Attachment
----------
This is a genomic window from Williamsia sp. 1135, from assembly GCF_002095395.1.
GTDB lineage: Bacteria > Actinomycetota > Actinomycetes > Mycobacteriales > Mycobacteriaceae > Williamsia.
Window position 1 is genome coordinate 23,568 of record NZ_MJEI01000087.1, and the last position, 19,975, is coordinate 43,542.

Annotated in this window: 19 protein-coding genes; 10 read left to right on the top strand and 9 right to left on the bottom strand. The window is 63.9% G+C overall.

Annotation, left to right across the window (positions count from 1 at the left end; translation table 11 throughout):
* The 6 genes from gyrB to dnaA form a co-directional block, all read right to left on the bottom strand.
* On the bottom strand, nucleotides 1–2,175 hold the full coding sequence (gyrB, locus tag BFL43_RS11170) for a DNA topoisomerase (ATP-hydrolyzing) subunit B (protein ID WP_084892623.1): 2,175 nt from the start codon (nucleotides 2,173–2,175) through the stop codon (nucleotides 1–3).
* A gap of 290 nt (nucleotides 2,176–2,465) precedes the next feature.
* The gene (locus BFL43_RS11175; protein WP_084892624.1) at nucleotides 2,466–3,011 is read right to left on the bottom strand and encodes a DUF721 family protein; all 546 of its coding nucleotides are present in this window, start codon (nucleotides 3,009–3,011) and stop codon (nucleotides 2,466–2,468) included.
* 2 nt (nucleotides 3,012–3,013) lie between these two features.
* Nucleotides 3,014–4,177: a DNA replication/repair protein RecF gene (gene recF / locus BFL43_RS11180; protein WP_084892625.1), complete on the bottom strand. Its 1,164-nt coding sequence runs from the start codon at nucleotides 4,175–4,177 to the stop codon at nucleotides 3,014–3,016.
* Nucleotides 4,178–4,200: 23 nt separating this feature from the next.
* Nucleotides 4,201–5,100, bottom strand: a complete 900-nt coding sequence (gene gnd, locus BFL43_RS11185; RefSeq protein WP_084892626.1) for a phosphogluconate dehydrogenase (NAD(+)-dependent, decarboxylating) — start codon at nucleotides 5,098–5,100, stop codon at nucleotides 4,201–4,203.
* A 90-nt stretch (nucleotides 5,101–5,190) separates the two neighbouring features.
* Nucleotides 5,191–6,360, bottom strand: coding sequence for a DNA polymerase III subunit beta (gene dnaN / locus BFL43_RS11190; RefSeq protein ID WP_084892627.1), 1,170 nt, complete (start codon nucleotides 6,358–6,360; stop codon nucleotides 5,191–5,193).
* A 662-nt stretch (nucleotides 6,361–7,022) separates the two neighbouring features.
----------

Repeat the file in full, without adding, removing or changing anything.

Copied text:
This is a genomic window from Williamsia sp. 1135, from assembly GCF_002095395.1.
GTDB lineage: Bacteria > Actinomycetota > Actinomycetes > Mycobacteriales > Mycobacteriaceae > Williamsia.
Window position 1 is genome coordinate 23,568 of record NZ_MJEI01000087.1, and the last position, 19,975, is coordinate 43,542.

Annotated in this window: 19 protein-coding genes; 10 read left to right on the top strand and 9 right to left on the bottom strand. The window is 63.9% G+C overall.

Annotation, left to right across the window (positions count from 1 at the left end; translation table 11 throughout):
* The 6 genes from gyrB to dnaA form a co-directional block, all read right to left on the bottom strand.
* On the bottom strand, nucleotides 1–2,175 hold the full coding sequence (gyrB, locus tag BFL43_RS11170) for a DNA topoisomerase (ATP-hydrolyzing) subunit B (protein ID WP_084892623.1): 2,175 nt from the start codon (nucleotides 2,173–2,175) through the stop codon (nucleotides 1–3).
* A gap of 290 nt (nucleotides 2,176–2,465) precedes the next feature.
* The gene (locus BFL43_RS11175; protein WP_084892624.1) at nucleotides 2,466–3,011 is read right to left on the bottom strand and encodes a DUF721 family protein; all 546 of its coding nucleotides are present in this window, start codon (nucleotides 3,009–3,011) and stop codon (nucleotides 2,466–2,468) included.
* 2 nt (nucleotides 3,012–3,013) lie between these two features.
* Nucleotides 3,014–4,177: a DNA replication/repair protein RecF gene (gene recF / locus BFL43_RS11180; protein WP_084892625.1), complete on the bottom strand. Its 1,164-nt coding sequence runs from the start codon at nucleotides 4,175–4,177 to the stop codon at nucleotides 3,014–3,016.
* Nucleotides 4,178–4,200: 23 nt separating this feature from the next.
* Nucleotides 4,201–5,100, bottom strand: a complete 900-nt coding sequence (gene gnd, locus BFL43_RS11185; RefSeq protein WP_084892626.1) for a phosphogluconate dehydrogenase (NAD(+)-dependent, decarboxylating) — start codon at nucleotides 5,098–5,100, stop codon at nucleotides 4,201–4,203.
* A 90-nt stretch (nucleotides 5,101–5,190) separates the two neighbouring features.
* Nucleotides 5,191–6,360, bottom strand: coding sequence for a DNA polymerase III subunit beta (gene dnaN / locus BFL43_RS11190; RefSeq protein ID WP_084892627.1), 1,170 nt, complete (start codon nucleotides 6,358–6,360; stop codon nucleotides 5,191–5,193).
* A 662-nt stretch (nucleotides 6,361–7,022) separates the two neighbouring features.